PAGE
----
September 28 2016 Latest news:
Ed Foss, Senior writer
Friday, November 5, 2010
Do you grocery shop with your young children or grandchildren?
If so, do you spend most of the time arguing about if they can have another packet of sweets, or whether they can have a look at the magazine and clothes aisles?
Maybe instead of having that argument you could set the children off on a mission to find out exactly what they want is worth.
Then let them have a certain amount of money per month to spend on those little luxuries they seem so keen on demanding, plus a piece of paper and a pencil to help work out how much of what they can afford and when.
It sounds rather stringent and boring, but it serves a very real purpose.
Children will continue to lack awareness of the cost of basic everyday goods unless someone chooses to teach them. It is surely unfair just to let them loose on the world of money and buying without giving them some sort of guidance.
Research from Halifax has shown that more than three quarters of children aged between eight and 15 wanted to learn more about saving.
When asked how they wanted to complete this learning, an overwhelming but certainly not surprising 57pc said by being helped by their parents.
A fifth said they wanted guidance from teachers, although one would assume that was in the higher age range.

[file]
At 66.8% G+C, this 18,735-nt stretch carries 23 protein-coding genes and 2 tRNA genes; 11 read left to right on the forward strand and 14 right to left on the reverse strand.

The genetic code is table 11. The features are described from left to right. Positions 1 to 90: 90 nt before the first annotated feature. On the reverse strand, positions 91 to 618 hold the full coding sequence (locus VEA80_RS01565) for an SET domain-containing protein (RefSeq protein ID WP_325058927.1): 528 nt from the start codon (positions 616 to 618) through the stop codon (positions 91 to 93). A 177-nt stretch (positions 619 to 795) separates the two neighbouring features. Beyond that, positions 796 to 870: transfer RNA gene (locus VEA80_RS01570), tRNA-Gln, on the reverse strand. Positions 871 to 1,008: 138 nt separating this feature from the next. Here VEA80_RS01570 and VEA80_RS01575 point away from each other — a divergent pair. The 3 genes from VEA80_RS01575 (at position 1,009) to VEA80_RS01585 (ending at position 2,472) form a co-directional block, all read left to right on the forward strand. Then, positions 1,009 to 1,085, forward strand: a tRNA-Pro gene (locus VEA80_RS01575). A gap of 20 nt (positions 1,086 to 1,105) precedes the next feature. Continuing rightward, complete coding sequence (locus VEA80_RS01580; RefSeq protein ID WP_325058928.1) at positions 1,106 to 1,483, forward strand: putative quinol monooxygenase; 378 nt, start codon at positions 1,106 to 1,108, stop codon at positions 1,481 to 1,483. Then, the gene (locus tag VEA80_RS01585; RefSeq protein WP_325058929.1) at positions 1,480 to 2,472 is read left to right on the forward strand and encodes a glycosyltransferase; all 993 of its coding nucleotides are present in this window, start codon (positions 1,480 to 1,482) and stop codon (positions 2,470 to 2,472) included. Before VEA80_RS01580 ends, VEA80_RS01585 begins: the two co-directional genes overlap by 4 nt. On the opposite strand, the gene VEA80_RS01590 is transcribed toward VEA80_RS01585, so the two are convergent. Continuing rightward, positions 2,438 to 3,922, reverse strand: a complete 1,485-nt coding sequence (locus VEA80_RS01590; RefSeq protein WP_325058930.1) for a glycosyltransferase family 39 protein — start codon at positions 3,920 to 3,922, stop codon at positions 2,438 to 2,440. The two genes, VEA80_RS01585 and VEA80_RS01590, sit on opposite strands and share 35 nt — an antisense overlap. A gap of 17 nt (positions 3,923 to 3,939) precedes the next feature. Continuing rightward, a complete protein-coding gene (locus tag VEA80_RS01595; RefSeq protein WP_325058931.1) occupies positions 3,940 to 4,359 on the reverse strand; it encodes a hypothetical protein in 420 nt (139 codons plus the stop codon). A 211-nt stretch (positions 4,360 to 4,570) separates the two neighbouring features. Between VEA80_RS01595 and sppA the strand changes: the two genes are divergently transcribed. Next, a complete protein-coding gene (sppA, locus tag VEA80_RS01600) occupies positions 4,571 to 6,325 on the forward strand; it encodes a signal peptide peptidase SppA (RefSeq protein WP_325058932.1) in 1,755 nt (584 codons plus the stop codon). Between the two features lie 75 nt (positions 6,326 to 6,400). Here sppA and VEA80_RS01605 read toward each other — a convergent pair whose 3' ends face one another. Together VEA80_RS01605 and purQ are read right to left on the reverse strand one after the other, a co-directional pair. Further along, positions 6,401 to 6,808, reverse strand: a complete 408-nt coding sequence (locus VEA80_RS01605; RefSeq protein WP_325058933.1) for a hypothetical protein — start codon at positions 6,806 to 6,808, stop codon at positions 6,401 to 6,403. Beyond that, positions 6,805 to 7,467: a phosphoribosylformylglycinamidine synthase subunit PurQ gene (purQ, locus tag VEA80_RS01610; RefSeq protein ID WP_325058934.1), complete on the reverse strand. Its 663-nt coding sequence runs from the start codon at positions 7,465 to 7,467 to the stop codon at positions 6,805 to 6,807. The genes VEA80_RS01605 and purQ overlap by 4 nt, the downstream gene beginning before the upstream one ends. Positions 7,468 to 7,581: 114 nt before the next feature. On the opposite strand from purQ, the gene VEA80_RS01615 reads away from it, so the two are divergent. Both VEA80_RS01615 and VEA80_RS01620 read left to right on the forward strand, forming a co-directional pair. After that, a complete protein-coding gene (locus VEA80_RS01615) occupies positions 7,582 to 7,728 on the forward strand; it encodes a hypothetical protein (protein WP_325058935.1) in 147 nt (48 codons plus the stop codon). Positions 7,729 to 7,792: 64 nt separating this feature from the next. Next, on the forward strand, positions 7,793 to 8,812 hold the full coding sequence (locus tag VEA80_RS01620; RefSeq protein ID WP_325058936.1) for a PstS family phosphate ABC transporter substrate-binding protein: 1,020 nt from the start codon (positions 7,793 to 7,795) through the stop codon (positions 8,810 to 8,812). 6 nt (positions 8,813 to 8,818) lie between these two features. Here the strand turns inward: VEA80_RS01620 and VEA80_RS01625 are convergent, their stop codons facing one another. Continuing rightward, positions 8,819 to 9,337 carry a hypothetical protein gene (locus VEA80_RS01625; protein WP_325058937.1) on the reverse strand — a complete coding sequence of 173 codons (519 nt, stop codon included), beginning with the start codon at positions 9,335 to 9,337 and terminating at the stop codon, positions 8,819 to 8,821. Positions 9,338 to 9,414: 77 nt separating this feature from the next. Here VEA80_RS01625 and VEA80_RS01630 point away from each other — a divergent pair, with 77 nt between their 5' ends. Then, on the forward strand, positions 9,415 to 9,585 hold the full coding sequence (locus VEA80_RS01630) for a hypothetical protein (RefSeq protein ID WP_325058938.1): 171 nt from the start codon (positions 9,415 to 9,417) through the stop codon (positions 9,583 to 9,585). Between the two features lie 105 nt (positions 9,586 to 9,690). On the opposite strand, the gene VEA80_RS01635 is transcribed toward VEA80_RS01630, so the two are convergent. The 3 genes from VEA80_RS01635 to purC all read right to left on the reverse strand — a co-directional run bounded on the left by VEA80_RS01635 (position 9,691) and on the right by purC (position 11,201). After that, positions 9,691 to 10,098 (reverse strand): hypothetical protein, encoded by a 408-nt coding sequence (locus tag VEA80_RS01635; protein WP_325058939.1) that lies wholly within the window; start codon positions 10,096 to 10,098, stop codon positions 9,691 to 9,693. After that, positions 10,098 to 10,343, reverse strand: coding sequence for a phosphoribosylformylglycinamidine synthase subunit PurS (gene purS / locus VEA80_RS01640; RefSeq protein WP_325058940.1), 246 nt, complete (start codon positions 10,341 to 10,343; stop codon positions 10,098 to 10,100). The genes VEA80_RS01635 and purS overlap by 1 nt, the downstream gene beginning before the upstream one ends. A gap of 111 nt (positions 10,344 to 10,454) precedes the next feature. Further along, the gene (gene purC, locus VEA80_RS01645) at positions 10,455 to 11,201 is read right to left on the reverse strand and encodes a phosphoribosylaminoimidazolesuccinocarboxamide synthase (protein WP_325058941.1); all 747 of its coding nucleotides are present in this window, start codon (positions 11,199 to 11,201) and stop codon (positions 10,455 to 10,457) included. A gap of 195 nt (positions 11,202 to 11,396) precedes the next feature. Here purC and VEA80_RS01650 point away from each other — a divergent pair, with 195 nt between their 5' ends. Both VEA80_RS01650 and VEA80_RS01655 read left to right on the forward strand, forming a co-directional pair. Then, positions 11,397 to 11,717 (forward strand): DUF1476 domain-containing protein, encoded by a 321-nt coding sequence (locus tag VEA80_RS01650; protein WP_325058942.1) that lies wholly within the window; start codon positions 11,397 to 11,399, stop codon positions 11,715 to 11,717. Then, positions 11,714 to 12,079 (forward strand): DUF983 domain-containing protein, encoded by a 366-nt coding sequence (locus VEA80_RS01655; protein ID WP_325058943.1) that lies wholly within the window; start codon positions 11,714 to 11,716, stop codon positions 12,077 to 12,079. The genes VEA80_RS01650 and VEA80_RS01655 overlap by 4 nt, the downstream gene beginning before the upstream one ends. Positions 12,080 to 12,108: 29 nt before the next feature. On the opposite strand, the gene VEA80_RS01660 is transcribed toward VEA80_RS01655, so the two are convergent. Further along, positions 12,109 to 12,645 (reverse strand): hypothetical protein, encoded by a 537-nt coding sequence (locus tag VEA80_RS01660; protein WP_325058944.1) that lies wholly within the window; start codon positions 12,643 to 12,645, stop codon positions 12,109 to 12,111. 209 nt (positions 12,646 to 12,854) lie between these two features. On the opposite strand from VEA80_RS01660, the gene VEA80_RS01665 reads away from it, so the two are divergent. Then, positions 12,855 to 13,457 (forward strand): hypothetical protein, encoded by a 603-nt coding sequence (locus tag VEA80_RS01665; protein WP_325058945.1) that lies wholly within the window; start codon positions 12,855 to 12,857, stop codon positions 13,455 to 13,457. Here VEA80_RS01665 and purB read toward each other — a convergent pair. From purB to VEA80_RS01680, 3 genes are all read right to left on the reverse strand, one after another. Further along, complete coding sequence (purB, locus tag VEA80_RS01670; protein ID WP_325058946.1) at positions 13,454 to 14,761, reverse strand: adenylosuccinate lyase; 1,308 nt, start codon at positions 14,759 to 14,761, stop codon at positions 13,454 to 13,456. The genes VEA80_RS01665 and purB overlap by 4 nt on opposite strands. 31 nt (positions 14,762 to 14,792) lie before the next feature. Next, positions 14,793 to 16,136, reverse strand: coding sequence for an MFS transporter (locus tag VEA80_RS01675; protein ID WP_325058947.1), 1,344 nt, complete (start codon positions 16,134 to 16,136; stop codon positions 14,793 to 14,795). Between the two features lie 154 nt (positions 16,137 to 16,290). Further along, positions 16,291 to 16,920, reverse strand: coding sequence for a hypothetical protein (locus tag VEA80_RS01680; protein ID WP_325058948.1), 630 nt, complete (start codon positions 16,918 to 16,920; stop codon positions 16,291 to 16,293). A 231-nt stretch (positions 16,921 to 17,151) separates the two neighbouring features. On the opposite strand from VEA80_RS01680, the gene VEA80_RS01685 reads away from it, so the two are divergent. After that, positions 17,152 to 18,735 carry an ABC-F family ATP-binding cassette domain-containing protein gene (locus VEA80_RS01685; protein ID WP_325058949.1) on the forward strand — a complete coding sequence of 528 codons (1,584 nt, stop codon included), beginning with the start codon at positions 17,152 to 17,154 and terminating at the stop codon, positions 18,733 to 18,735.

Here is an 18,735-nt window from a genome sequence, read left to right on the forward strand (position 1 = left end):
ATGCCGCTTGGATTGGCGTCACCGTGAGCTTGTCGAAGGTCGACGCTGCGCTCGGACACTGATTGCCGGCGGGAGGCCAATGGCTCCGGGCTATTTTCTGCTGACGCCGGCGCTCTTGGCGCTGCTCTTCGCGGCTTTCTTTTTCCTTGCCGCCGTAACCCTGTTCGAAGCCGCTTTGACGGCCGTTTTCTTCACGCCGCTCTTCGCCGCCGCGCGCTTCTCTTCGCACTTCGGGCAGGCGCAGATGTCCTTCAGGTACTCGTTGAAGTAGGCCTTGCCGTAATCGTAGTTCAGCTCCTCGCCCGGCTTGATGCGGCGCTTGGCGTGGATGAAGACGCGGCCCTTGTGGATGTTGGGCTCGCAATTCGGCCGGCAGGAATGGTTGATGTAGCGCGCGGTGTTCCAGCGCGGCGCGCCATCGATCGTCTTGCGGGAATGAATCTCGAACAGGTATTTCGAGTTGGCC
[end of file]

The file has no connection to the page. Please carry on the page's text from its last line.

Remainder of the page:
The figures for wanting to learn from the internet or television were both in single figures.
The more worrying aspects of the same research showed that there were some serious misjudgments among youngsters as to the cost of standard products.
The estimated cost of a pint of milk was an average of £1.12, rising to £2 in Wales - as opposed to the actual average cost of 45p.
And the email generation proved it knew little of stamp costs, with the children again overestimating the value of a first class stamp as £1.16 compared to the price of 41p.
Flavia Palacios, head of savings products at Halifax, said: “That children want to learn about savings is a very positive sign.
“This is especially encouraging in the light of the government’s announcement to introduce Junior Isas as this provides an ideal opportunity for parents to start talking to their children about saving.”
And the Junior Isa does indeed seem a sensible idea, brought in following much poor press in the wake of the withdrawal of Child Trust Funds.
Richard Brown, head of savings at HSBC, said it was “of utmost importance” that savings culture was fostered in children sooner rather than later to ensure the development of good savings habits.
And Kevin Mountford, head of banking at Moneysupermarket.com, said the Junior Isa was a step in the right direction: “If the government really wants to create a savings culture we desperately need to see more creative initiatives to encourage savings.”
Give them a head start, however dull it might appear, and work on those budgeting skills.